SCOTTSBLUFF — Although areas in eastern Nebraska and Colorado have reported cases of emerald ash borers, the insects haven’t made it to the Panhandle yet. However, those who have ash trees aren’t in the clear.
Chrissy Land, a community forestry specialist with the University of Nebraska-Lincoln, said the lilac-ash borer is commonly found targeting trees in western Nebraska.
“This insect, the lilac-ash borer, is particularly attracted to trees that are stressed from a variety of things that could be girdling roots, drought, injuries or other disturbances like having been recently transplanted,” Land said.
Symptoms of an infestation are similar to those that involve the emerald ash borer, including crown die back and bark splitting, according to the Nebraska Department of Agriculture.
While the emerald ash borer isn’t in the area yet, it will likely show up sometime in the future.
“Many professionals suspect that the spread of the insect will be related to human transportation rather than the insect moving on its own, particularly through the movement of infested fire wood,” said Land.
She said it’s important to buy firewood where you burn it, rather than moving it across the state.
At this time, there is no need to treat ash trees for emerald ash borers.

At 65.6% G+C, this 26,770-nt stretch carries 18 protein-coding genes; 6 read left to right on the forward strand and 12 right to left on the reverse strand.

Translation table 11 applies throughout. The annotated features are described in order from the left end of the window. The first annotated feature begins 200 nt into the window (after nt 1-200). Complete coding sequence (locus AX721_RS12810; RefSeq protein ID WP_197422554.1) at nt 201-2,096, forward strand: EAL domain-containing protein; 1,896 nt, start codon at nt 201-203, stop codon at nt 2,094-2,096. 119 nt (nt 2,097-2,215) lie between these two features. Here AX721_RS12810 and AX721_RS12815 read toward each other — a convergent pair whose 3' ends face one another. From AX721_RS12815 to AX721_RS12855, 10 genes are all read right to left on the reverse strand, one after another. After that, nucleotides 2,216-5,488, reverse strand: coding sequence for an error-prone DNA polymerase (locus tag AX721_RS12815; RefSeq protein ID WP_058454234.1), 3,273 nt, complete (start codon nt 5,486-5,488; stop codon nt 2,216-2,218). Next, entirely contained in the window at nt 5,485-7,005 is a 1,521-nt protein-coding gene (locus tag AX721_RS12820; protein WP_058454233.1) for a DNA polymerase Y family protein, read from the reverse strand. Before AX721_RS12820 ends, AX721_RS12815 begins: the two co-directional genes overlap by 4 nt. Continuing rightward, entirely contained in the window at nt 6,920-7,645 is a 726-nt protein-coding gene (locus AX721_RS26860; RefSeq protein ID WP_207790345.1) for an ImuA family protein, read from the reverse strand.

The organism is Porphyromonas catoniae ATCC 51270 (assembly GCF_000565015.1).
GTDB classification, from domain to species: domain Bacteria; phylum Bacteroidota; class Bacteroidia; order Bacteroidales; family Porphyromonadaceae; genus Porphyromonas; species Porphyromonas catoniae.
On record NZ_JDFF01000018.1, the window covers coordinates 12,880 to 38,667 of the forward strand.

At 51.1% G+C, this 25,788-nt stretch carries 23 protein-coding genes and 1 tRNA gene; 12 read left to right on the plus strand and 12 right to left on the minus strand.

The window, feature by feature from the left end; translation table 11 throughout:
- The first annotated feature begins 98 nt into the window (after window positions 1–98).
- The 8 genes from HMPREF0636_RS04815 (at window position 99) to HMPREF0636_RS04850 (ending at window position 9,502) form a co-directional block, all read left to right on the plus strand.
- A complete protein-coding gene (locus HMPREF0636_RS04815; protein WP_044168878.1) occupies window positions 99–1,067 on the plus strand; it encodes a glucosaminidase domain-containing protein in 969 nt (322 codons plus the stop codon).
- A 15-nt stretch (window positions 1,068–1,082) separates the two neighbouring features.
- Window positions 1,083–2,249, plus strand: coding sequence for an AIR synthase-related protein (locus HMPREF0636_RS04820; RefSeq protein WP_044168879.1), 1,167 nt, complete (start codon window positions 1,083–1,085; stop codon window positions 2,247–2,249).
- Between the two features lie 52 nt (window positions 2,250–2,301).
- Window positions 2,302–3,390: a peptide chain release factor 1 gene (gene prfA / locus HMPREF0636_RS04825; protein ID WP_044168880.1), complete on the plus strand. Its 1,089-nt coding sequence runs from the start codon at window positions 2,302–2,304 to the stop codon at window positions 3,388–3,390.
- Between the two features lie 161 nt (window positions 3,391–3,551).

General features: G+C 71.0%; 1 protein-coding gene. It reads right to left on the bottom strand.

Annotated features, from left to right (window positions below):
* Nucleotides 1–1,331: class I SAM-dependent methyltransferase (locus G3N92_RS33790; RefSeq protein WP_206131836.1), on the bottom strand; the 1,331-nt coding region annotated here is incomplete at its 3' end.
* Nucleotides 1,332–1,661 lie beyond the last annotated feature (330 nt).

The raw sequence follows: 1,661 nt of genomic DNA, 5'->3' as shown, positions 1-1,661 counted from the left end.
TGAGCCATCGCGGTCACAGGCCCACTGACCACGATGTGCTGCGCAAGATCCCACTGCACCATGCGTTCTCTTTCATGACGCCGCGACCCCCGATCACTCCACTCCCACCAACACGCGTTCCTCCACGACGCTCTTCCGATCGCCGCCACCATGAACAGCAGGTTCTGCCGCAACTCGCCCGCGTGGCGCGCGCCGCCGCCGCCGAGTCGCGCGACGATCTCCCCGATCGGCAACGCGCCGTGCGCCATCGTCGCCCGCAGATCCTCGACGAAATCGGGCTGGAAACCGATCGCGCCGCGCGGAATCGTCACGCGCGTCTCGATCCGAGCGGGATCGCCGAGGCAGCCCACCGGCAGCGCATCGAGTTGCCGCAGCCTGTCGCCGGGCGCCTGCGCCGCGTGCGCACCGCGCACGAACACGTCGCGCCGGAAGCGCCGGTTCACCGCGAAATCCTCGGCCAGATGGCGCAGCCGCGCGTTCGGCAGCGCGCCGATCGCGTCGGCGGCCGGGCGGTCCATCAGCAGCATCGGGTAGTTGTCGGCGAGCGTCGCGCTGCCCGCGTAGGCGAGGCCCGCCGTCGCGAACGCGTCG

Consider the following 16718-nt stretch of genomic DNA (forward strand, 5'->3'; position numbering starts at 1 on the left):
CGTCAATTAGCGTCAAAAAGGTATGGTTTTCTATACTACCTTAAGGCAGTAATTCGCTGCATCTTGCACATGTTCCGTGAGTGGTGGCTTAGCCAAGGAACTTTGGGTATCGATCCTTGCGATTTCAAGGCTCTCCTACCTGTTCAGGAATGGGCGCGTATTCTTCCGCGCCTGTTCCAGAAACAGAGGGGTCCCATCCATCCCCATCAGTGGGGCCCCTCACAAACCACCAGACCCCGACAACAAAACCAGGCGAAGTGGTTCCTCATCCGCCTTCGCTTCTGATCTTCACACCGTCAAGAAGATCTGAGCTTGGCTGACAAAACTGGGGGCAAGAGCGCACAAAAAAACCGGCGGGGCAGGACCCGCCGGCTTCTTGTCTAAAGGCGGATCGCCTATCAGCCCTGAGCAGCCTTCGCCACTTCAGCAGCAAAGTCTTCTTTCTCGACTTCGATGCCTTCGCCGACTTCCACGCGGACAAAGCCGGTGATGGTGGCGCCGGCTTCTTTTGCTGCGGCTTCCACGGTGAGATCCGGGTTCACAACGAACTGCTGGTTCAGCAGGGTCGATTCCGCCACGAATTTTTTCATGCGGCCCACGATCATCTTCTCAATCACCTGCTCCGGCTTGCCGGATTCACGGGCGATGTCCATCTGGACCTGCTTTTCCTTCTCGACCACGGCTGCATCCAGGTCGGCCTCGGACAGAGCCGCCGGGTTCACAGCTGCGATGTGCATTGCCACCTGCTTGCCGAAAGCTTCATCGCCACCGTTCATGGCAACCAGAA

“The protocol for EAB treatment is an ash can be treated if EAB has been detected within 15 miles,” Land said.
She recommends that municipalities have a plan for an emerald ash borer infestation, should it reach the community.
“For anyone in western Nebraska managing large numbers of ash (municipal crews for example), a slow replacement of ash with other species is a good idea, beginning with the trees in the worst shape,” Land said.
She said planting a variety of species in the community will help trees and forests be more resilient to pests and disease.
“If we have time on our side, there is no excuse for not being proactive and prepared,” Land said.
Individual homeowners with only one or two trees should keep them, assuming there are no serious problems.
“With that said, constant monitoring is advised,” Land said. “As tree owners, we should always be evaluating our trees, looking for any signs of damage and consulting with a professional when necessary to make proactive choices regarding tree health. Identification is key for both the tree and the insect.”
Those who aren’t sure whether or not their tree is an ash tree or who think their tree may be affected by pests or disease should consult a professional, Land said.
Additionally, she said, it is important for tree owners to report any suspicious activity that could be related to the emerald ash borer to the Nebraska Department of Agriculture or their local extension office.